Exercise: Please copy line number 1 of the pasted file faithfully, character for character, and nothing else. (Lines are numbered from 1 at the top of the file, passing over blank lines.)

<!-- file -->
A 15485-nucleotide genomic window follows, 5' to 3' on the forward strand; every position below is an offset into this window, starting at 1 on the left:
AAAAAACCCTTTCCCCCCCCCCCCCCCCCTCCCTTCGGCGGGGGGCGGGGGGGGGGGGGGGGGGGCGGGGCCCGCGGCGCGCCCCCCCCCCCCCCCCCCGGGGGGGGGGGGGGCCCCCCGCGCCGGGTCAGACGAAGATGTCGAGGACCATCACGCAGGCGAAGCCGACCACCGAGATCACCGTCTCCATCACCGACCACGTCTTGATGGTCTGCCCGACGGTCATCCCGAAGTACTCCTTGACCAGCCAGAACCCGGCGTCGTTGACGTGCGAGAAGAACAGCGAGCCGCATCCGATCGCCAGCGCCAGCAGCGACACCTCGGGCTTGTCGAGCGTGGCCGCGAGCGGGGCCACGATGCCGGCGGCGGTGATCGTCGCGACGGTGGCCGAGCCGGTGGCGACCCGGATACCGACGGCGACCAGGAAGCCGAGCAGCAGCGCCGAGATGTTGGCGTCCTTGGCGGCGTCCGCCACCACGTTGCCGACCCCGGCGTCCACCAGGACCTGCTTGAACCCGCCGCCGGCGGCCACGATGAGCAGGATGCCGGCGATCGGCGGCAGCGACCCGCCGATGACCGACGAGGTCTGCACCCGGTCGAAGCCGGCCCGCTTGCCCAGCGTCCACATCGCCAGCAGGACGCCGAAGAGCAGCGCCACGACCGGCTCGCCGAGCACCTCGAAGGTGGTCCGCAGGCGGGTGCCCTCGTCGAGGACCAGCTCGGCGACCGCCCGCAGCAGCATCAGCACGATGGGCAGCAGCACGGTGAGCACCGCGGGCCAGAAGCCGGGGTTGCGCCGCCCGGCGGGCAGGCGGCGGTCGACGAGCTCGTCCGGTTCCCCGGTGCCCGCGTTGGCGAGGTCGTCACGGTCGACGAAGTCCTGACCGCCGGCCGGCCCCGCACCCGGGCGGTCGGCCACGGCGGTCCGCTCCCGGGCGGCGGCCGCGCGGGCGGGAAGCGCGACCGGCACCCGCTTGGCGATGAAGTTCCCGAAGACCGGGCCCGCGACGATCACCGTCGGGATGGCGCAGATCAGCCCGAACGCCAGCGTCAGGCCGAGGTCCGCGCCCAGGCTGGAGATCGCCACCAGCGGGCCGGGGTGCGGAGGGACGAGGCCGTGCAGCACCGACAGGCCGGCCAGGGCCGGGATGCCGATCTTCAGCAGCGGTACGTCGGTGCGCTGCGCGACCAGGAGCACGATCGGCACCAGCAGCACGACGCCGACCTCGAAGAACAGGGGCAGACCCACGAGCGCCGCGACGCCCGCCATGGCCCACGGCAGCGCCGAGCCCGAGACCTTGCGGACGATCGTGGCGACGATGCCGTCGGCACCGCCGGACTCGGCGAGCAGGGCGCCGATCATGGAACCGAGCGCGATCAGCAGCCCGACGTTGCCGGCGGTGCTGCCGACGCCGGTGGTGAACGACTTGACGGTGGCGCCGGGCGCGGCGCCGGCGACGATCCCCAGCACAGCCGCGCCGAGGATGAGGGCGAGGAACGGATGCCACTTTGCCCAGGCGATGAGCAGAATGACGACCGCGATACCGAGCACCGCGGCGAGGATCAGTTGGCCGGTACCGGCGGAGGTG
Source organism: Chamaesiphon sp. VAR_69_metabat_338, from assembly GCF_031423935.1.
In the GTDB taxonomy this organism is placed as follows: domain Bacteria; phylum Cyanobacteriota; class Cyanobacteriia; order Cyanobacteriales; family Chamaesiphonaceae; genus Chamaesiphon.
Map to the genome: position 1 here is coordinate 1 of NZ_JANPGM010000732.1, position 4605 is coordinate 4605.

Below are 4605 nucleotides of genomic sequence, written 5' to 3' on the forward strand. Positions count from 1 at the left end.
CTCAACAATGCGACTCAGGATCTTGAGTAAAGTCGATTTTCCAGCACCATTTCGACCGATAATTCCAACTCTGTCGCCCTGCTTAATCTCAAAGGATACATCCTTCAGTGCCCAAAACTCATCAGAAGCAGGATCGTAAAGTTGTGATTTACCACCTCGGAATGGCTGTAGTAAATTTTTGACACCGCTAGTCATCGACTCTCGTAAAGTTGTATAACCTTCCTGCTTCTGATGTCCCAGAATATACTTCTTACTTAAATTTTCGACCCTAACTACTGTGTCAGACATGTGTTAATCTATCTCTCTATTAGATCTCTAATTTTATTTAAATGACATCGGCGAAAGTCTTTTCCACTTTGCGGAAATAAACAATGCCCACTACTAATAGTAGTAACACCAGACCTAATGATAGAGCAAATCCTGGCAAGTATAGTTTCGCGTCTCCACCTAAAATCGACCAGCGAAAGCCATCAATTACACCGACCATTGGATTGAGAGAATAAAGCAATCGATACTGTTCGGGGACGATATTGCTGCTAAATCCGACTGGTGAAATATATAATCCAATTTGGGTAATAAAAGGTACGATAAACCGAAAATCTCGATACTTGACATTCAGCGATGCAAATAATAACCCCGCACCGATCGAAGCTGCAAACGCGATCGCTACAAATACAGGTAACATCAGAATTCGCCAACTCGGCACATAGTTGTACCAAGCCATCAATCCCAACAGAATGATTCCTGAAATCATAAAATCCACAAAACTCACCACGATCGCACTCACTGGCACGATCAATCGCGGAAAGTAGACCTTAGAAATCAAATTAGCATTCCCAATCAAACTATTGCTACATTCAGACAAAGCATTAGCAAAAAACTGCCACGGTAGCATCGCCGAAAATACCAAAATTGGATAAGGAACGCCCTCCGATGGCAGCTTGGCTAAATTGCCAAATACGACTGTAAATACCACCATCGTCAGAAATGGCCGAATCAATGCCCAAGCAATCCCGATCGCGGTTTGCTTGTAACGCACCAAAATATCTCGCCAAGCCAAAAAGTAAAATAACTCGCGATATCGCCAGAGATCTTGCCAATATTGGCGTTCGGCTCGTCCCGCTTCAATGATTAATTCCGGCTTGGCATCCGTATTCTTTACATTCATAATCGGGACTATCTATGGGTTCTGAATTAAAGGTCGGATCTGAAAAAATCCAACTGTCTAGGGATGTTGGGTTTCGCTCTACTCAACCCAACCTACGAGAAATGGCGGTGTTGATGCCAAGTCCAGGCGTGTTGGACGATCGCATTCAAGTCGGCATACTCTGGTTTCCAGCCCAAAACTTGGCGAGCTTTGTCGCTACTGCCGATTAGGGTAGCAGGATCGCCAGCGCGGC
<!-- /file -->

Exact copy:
A 15485-nucleotide genomic window follows, 5' to 3' on the forward strand; every position below is an offset into this window, starting at 1 on the left: